3.7. Hypernatremia

A difference of the complexity of hyponatremia, the finding of hypernatremia invariably denotes hypertonic hyperosmolality and always causes cellular dehydration. It is usually defined as a sNa of more than 145 mmol/L. It can be a frequent finding in hospitalized patients or high risk patients with poor access to water like the elderly, infants, patients on mechanical ventilation, and patients with altered mental status. In the elderly, a physiologic decrease in the thirst mechanism have been reported; however, there can be a pathological decrease in free water intake as well [60].

In general, clinical manifestations of hypernatremia correlate with the severity of sodium abnormalities and are related to central nervous system dysfunction and ranges from weakness, confusion to seizure and coma. In addition, sign of hypovolemia and hemodynamic abnormalities can be found on examination.

The complications of hypernatremia vary from mild to life threatening [144]. Brain shrinkage induced by hypernatremia can cause vascular rupture, with cerebral bleeding, subarachnoid hemorrhage, and permanent neurologic damage or death.

Causes of hypernatremia can be loose classified in two: either net water losses due to gastrointestinal or renal etiologies or hypertonic solution administration [144, 145].

3.7.1. Management of hypernatremia

The focus of management is addressing the underlying cause leading to hypernatremia and the correction of serum sodium. Initial evaluation includes evaluation of vital signs. In hemodynamically unstable patients, administration of isotonic 0.9% normal saline or balance fluids is advised, irrespective of sNa. Goal in those patients is fluid resuscitation hemodynamic stabilization. Patient who are hemodynamically stable can be managed with oral or IVF replacement. The preferred route for fluid administration is the oral route or a feeding tube; otherwise IVF are required. Only hypotonic fluids are recommended, including pure water, 5% dextrose, and 0.2 or 0.45% sodium chloride. The more hypotonic the infusate, the lower the infusion rate required. An easy and efficient way to calculate this is by using Adrogue-Madias formula, which allows to calculate rate of infusate [144].

Correction rates: similar to management of hyponatremia, and to avoid sudden changes in tonicity, the target recommended fall in the sNa concentration is 8–10 mmol/L/day for patients with hypernatremia with a goal to reduce the sNa to 145 mmol/L [145, 146].


  1. Serum sodium abnormalities are common and carry significant morbidity and mortality.

  2. Evaluation of sodium abnormalities should focus in the underlying condition as well as management.

  3. Following recommended algorithms for evaluation of hyponatremia is advised.

  4. Evaluation of volume status in patients with sodium disorders can be a challenge.

  5. Needs to keep in consideration the presence of more than one disorder.

  6. Resuscitation of an unstable patient takes precedence over correction of sodium levels.

  7. There is no rush to correct sNa levels, risk of overcorrection, or rapid increase in sNa can lead to serious complications.


4. Conclusion

We reviewed issues related to fluids and sodium disturbance and the clinical implications of these issues. The dysregulation of fluid and sodium homeostasis leads to many direct and indirect effects and carries significant morbidity and mortality in a wide variety of patients and clinical settings. Those range from mild cases of dehydration to more severe cases of patients in shock or with severe hypo- or hypernatremia.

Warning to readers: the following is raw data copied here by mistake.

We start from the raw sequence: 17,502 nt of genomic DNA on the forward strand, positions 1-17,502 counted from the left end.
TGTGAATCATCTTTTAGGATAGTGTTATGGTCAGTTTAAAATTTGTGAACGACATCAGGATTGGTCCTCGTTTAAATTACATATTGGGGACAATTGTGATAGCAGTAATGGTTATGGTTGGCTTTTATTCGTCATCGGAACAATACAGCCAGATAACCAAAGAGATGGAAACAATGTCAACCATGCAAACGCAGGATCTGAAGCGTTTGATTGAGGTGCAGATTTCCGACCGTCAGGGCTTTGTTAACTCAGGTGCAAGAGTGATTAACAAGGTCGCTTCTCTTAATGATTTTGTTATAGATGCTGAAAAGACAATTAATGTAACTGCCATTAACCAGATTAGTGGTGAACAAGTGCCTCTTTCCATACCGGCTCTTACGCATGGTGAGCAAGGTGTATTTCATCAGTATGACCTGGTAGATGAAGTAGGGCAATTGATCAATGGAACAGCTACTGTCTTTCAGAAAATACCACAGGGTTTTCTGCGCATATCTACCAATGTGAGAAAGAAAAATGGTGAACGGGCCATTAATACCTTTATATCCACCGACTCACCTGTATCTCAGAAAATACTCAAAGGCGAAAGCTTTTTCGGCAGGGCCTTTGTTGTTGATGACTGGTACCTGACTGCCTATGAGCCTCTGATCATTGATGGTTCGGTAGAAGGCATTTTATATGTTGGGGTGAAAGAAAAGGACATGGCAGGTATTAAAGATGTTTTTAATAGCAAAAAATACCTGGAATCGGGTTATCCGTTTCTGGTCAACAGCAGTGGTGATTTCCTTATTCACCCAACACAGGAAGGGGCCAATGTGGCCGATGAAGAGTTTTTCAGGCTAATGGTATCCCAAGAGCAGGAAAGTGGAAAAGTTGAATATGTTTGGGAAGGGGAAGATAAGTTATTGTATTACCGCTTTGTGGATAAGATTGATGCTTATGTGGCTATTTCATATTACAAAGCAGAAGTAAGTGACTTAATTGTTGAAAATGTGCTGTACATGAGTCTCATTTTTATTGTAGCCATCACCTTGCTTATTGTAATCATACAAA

Since the high prevalence of these disorders, clinicians in virtually every medical specialty will interact with patients requiring fluid administration and need for electrolyte evaluation and correction. Appropriate and timely administration of fluids and electrolyte correction with focus in avoidance of complications and improvement of outcomes is fundamental.


Conflict of interest

The authors have no conflict of interest.



ECFextracellular fluid
ICFintracellular fluid
IVFintravenous fluids
RRTrenal replacement therapy
HEShydroxyethyl starches
SIDstrong ion difference
TBItraumatic brain injury


  1. 1. Watson PE, Watson ID, Batt RD. Total body water volumes for adult males and females estimated from simple anthropometric measurements. The American Journal of Clinical Nutrition. 1980;33(1):27-39
  2. 2. Gankam Kengne F. Physiopathology, clinical diagnosis, and treatment of hyponatremia. Acta Clinica Belgica. 2016;71(6):359-372
  3. 3. Farber SJ. Mucopolysaccharides and sodium metabolism. Circulation. 1960;21:941-947
  4. 4. Forbes GB, Tobin RB, Harrison A, McCoord A. Effect of acute hypernatremia, hyponatremia, and acidosis on bone sodium. The American Journal of Physiology. 1965;209(4):825-829
  5. 5. Kamel KS, Halperin ML. Chapter 10—Hyponatremia. In: Fluid, Electrolyte and Acid-Base Physiology. 5th ed. Philadelphia: Elsevier; 2017. pp. 265-308
  6. 6. Sharif-Naeini R, Ciura S, Zhang Z, Bourque CW. Contribution of TRPV channels to osmosensory transduction, thirst, and vasopressin release. Kidney International. 2008;73(7):811-815
  7. 7. Bichet DG, Arthus MF, Lonergan M, Hendy GN, Paradis AJ, Fujiwara TM, et al. X-linked nephrogenic diabetes insipidus mutations in North America and the Hopewell hypothesis. The Journal of Clinical Investigation. 1993;92(3):1262-1268
  8. 8. Decaux G, Vandergheynst F, Bouko Y, Parma J, Vassart G, Vilain C. Nephrogenic syndrome of inappropriate antidiuresis in adults: High phenotypic variability in men and women from a large pedigree. Journal of the American Society of Nephrology. 2007;18(2):606-612